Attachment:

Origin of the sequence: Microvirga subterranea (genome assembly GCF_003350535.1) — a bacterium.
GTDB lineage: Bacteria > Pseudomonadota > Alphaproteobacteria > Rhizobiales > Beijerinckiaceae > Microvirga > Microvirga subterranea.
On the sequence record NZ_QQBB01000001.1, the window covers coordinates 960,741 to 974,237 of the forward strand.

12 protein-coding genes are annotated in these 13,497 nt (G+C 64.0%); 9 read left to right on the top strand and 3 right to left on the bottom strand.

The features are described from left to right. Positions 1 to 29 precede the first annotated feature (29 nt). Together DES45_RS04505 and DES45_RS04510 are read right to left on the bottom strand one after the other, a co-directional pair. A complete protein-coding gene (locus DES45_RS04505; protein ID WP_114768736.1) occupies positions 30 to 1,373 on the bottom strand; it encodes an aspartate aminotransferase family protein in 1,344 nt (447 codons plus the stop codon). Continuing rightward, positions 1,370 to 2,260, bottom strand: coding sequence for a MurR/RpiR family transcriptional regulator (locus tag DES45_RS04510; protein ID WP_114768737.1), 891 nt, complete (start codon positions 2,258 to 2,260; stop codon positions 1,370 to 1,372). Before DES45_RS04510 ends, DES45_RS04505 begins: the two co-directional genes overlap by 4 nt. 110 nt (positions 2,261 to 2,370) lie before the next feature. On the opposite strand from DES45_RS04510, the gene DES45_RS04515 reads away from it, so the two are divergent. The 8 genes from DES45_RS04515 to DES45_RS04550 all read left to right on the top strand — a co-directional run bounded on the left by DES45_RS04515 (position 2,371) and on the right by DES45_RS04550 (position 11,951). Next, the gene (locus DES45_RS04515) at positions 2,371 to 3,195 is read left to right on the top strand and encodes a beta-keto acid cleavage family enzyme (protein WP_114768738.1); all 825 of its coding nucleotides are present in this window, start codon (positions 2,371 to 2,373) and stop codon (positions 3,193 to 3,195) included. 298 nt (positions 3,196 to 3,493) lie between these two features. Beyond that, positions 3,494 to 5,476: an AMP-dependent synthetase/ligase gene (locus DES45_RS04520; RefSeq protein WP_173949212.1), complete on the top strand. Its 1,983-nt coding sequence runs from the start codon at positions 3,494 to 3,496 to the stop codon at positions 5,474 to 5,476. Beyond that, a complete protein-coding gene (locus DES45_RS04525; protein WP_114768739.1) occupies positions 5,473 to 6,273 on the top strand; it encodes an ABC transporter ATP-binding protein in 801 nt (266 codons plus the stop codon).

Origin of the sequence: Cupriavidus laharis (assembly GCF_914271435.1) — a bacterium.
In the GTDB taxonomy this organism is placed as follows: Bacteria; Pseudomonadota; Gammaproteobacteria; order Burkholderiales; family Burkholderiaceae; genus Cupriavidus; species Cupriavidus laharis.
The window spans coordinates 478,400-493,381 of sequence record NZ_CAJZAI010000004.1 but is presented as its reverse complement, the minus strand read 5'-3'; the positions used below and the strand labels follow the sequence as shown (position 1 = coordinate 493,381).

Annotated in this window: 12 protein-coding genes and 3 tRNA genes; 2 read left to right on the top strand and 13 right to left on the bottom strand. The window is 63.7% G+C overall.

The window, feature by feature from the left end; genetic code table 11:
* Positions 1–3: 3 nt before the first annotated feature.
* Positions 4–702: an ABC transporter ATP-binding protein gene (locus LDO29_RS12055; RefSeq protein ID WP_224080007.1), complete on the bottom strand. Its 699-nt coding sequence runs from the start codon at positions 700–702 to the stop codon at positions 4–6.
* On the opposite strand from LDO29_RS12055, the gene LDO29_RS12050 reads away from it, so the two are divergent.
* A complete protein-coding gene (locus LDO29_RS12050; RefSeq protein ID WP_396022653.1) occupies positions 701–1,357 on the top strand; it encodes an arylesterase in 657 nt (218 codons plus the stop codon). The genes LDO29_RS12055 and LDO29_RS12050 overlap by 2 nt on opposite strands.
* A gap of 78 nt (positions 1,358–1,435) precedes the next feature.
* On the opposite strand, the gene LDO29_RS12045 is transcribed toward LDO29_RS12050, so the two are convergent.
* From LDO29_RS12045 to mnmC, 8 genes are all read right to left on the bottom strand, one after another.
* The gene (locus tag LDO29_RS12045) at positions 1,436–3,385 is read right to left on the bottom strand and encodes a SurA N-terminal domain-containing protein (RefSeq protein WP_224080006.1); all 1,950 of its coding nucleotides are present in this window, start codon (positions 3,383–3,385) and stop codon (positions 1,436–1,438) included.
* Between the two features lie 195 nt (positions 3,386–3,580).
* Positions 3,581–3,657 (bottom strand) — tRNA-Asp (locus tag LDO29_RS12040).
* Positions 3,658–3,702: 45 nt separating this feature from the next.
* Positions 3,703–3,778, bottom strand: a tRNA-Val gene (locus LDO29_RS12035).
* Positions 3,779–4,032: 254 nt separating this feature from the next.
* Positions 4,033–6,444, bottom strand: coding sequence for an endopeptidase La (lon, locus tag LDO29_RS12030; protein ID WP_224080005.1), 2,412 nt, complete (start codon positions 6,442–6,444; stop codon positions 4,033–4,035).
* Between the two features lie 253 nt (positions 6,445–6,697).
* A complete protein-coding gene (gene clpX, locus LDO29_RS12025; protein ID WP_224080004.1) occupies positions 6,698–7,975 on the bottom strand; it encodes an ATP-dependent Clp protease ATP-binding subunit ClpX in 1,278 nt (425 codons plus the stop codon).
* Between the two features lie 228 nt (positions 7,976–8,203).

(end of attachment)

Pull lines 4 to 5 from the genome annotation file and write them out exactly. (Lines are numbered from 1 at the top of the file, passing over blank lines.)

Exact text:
12 protein-coding genes are annotated in these 13,497 nt (G+C 64.0%); 9 read left to right on the top strand and 3 right to left on the bottom strand.

The features are described from left to right. Positions 1 to 29 precede the first annotated feature (29 nt). Together DES45_RS04505 and DES45_RS04510 are read right to left on the bottom strand one after the other, a co-directional pair. A complete protein-coding gene (locus DES45_RS04505; protein ID WP_114768736.1) occupies positions 30 to 1,373 on the bottom strand; it encodes an aspartate aminotransferase family protein in 1,344 nt (447 codons plus the stop codon). Continuing rightward, positions 1,370 to 2,260, bottom strand: coding sequence for a MurR/RpiR family transcriptional regulator (locus tag DES45_RS04510; protein ID WP_114768737.1), 891 nt, complete (start codon positions 2,258 to 2,260; stop codon positions 1,370 to 1,372). Before DES45_RS04510 ends, DES45_RS04505 begins: the two co-directional genes overlap by 4 nt. 110 nt (positions 2,261 to 2,370) lie before the next feature. On the opposite strand from DES45_RS04510, the gene DES45_RS04515 reads away from it, so the two are divergent. The 8 genes from DES45_RS04515 to DES45_RS04550 all read left to right on the top strand — a co-directional run bounded on the left by DES45_RS04515 (position 2,371) and on the right by DES45_RS04550 (position 11,951). Next, the gene (locus DES45_RS04515) at positions 2,371 to 3,195 is read left to right on the top strand and encodes a beta-keto acid cleavage family enzyme (protein WP_114768738.1); all 825 of its coding nucleotides are present in this window, start codon (positions 2,371 to 2,373) and stop codon (positions 3,193 to 3,195) included. 298 nt (positions 3,196 to 3,493) lie between these two features. Beyond that, positions 3,494 to 5,476: an AMP-dependent synthetase/ligase gene (locus DES45_RS04520; RefSeq protein WP_173949212.1), complete on the top strand. Its 1,983-nt coding sequence runs from the start codon at positions 3,494 to 3,496 to the stop codon at positions 5,474 to 5,476. Beyond that, a complete protein-coding gene (locus DES45_RS04525; protein WP_114768739.1) occupies positions 5,473 to 6,273 on the top strand; it encodes an ABC transporter ATP-binding protein in 801 nt (266 codons plus the stop codon).